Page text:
CPEC’s Extension to Afghanistan


    In Context

    • Following a recent meeting in Islamabad, China & Pakistan agreed to extend the China-Pakistan Economic Corridor (CPEC) to Afghanistan.
      • The move comes in spite of opposition from India on issues of sovereignty and territorial integrity.

    China-Pakistan Economic Corridor (CPEC) 

    • About:
      • The CPEC is a collection of infrastructure projects that have been under construction throughout Pakistan beginning 2013
      • The initiative is planned to be completed by 2049.
      • The CPEC is part of China’s larger Belt and Road Initiative, which aims to spread Chinese investments in trade and connectivity infrastructure to bring Central Asian and European markets closer.
    • Details: 
      • The CPEC is a 3,000 km route of infrastructure projects that seek to create a series of contiguous economic and trade hubs with road and rail infrastructure.
        • It will link places like China’s restive western province of Xinjiang Uyghur Autonomous Region and the new Gwadar port in Pakistan’s equally unquiet Balochistan state.
    • Funding:
      • Originally valued at $47 billion, the value of CPEC projects bumped up to $62 billion as of 2020. 
    • Mutual Benefit for China and Pakistan: 
      • For China:
        • For China, the project will bypass the Strait of Malacca, which can be a choke point in case of a conflict with the US or other adversaries. 
      • For Pakistan:
        • On the other hand, Pakistan expects CPEC to be a lifeline for its deteriorating economy, leading to a multiplier effect on production and employment generation and sustainable economic growth. 
        • The move is expected to pave way for investment of billions of dollars for infrastracture projects in the country which is hit by sanctions and is facing an economic crisis.
    • Challenges for the Project:
      • Laxity:
        • The project is behind schedule and only three of the total 15 projects announced have been completed so far.
      • China’s debt trap policy:
        • Critics also foresee that the weak economic indicators of Pakistan might lead to a possibility of the country defaulting on debt repayments, as Chinese loans have high interest rates.
      • Safety & security of Chinese citizens:
        • China has voiced its concerns to Pakistan over the safety and security of Chinese citizens working on various CPEC projects. 
        • The number of incidents targeting Chinese citizens in Pakistan has been worrying to Beijing. 

    India’s Concerns

    • Violation of Indian Sovereignty: 
      • The project violates the sovereignty of India as it passes through Pakistan-occupied Kashmir (PoK), which is a disputed territory between India and Pakistan. 
      • As per well-established international conventions, no construction is allowed in any disputed territory, without taking the other country into confidence.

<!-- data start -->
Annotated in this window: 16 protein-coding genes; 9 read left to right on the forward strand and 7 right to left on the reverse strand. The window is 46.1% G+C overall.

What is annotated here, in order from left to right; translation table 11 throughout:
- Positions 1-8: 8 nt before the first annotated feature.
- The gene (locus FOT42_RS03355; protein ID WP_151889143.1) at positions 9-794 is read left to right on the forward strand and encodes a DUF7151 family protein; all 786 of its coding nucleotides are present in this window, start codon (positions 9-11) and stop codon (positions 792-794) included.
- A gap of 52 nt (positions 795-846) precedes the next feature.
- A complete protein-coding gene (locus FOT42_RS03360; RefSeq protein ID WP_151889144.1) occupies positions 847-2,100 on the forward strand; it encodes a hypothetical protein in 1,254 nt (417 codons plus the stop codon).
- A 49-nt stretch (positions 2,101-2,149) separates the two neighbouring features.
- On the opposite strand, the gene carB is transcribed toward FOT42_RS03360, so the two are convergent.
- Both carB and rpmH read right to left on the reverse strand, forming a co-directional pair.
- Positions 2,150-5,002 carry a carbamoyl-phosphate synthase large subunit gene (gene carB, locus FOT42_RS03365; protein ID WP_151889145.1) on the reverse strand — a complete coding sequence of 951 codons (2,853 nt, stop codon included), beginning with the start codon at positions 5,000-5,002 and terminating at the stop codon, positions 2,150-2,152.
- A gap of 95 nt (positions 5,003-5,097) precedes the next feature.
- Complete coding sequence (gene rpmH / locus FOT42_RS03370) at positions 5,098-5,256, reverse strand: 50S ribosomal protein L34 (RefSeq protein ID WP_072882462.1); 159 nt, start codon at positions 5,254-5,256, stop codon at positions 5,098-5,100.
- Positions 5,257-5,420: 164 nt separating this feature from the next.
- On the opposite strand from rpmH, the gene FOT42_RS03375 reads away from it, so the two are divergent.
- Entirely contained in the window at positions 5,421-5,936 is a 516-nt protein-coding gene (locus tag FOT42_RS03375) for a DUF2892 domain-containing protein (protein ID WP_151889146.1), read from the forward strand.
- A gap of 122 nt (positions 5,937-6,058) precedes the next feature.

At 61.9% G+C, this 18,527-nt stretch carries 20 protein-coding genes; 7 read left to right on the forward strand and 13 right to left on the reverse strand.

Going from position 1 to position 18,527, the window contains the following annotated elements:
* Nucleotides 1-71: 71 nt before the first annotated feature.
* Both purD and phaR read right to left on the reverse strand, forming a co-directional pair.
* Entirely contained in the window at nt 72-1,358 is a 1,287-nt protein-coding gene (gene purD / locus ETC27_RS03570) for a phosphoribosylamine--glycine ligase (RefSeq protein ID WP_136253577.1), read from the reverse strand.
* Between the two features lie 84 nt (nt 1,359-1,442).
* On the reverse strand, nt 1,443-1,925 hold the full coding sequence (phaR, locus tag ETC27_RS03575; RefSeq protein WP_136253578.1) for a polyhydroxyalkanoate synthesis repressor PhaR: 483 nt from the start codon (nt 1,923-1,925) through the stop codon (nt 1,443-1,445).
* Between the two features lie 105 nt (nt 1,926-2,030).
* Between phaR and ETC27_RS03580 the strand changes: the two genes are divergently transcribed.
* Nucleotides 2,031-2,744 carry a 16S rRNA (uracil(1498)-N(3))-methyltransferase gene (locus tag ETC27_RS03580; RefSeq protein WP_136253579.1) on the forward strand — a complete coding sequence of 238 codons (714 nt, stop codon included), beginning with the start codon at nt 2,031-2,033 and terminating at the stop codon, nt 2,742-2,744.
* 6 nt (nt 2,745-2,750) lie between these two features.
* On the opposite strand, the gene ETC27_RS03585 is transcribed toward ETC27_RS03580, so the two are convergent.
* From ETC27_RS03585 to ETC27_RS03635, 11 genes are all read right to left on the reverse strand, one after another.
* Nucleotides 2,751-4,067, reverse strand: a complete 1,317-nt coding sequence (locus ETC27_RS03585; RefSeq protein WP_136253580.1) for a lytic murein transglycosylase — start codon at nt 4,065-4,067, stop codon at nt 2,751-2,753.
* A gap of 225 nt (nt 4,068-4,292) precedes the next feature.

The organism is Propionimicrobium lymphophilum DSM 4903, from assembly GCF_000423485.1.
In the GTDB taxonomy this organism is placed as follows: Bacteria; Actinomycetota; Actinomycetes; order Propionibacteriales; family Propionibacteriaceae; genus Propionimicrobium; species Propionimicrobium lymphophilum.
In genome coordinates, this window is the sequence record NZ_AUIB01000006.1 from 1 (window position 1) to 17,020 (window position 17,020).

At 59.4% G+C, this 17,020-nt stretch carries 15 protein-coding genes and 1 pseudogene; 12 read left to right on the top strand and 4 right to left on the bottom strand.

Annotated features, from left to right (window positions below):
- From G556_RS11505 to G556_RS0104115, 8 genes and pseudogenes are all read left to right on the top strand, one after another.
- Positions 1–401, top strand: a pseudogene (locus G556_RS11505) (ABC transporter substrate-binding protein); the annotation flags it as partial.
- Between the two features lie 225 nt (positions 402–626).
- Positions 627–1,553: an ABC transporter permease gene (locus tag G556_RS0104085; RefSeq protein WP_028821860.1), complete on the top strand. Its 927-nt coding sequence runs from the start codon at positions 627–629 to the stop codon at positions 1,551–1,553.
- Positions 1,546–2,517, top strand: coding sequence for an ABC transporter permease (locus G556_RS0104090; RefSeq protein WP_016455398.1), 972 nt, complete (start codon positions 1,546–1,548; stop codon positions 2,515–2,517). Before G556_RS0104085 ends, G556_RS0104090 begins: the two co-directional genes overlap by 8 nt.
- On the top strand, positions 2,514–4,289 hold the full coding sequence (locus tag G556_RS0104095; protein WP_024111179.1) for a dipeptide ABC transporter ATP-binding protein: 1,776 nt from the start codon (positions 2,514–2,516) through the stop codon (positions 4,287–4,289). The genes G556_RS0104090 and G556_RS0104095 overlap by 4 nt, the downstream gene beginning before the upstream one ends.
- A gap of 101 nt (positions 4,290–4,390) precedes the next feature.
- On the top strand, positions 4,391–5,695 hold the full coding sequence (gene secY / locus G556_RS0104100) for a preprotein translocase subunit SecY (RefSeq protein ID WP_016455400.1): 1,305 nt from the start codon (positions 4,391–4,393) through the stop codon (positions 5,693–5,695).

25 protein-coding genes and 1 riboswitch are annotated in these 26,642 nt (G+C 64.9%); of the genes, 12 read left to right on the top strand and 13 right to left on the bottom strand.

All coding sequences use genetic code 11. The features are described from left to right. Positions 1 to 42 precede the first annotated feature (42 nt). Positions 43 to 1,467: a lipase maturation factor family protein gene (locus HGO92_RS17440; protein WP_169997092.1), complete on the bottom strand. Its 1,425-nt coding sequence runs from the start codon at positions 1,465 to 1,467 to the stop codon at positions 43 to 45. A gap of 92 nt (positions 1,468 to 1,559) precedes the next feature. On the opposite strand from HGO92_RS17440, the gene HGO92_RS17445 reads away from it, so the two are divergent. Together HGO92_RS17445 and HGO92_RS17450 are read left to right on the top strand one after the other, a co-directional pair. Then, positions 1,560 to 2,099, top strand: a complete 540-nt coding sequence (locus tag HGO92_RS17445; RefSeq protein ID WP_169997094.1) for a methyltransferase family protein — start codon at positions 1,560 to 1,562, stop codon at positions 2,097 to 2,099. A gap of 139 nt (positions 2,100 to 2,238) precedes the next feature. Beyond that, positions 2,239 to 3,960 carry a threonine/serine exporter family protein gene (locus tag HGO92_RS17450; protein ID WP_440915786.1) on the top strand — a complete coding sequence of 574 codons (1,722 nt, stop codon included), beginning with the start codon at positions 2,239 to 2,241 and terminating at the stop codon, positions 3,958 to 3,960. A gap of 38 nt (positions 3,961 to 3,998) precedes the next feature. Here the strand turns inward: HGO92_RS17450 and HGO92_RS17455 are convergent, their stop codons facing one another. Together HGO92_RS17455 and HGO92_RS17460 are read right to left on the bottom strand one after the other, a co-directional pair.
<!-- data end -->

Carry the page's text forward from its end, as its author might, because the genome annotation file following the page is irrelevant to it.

• Exploitation of Natural Resources: 
      • Under CPEC, China plans to build two mega-dams on the Indus, named Bunji Dam and Bhasha Dam
      • This will put a heavy strain on the Indus Water Basin.
    • Security Concerns for India: 
      • Increase in China’s Activities in IOR: 
        • With Gwadar being a part of CPEC, India fears an escalation of PLA Navy activities in the Indian Ocean Region (IOR). 
      • Threat to Indian Trade and Connectivity: 
        • Majority of Indian tangible imports pass through the Strait of Hormuz. 
        • China can easily create impediments to its access to the Middle-east in case of a conflict, jeopardizing India’s energy security.
      • Enhanced threat from Pakistan: 
        • With the overhauling of the Karakoram Highway, Pakistan will enjoy an advantage in mobilizing troops as well as heavy military equipment to PoK
        • At the same time, an increase in financial returns to Pakistan through CPEC may expand its ability to fund military infrastructure as well as state-sponsored terrorism in Kashmir, thus destabilizing the region.

    Suggestions for India

    • Maintain Communication: 
      • Experts have advocated that India maintain communication and cordial relations with its neighbors. 
      • In such a context, India has done well to keep participating in forums like Shanghai Cooperation Organization to maintain communication with both Pakistan and China.
    • International Collaboration: 
      • It is well settled that India cannot compete with China in the matter of financing developmental projects like CPEC in other developing countries. 
      • Therefore, it needs to collaborate with agencies like Japan International Cooperation Agency (JICA) to offer soft loans to save them from falling into the Chinese debt trap.
    • Maintaining Security: 
      • Developing countries, especially the countries of Southeast Asia have pinned their hopes on India to counter China’s hegemony in the region. 
      • Here, India needs to build on alliances like Quad to maintain the balance of power in the Indo-pacific region.

    Way ahead

    • While the Indian position remains unchanged, China and Pakistan are keen to invite third parties into the CPEC, highlighting China’s insensitivities to India’s concerns.
    • Connectivity initiatives must be based on universally recognized international norms, good governance, rule of law, openness, transparency, and equality, and must be pursued in a manner that respects sovereignty and territorial integrity.


    Daily Mains Question

    [Q] What are the challenges faced by China-Pakistan Economic Corridor (CPEC)? What are India’s concerns regarding the project? How can India effectively deal with the CPEC challenge?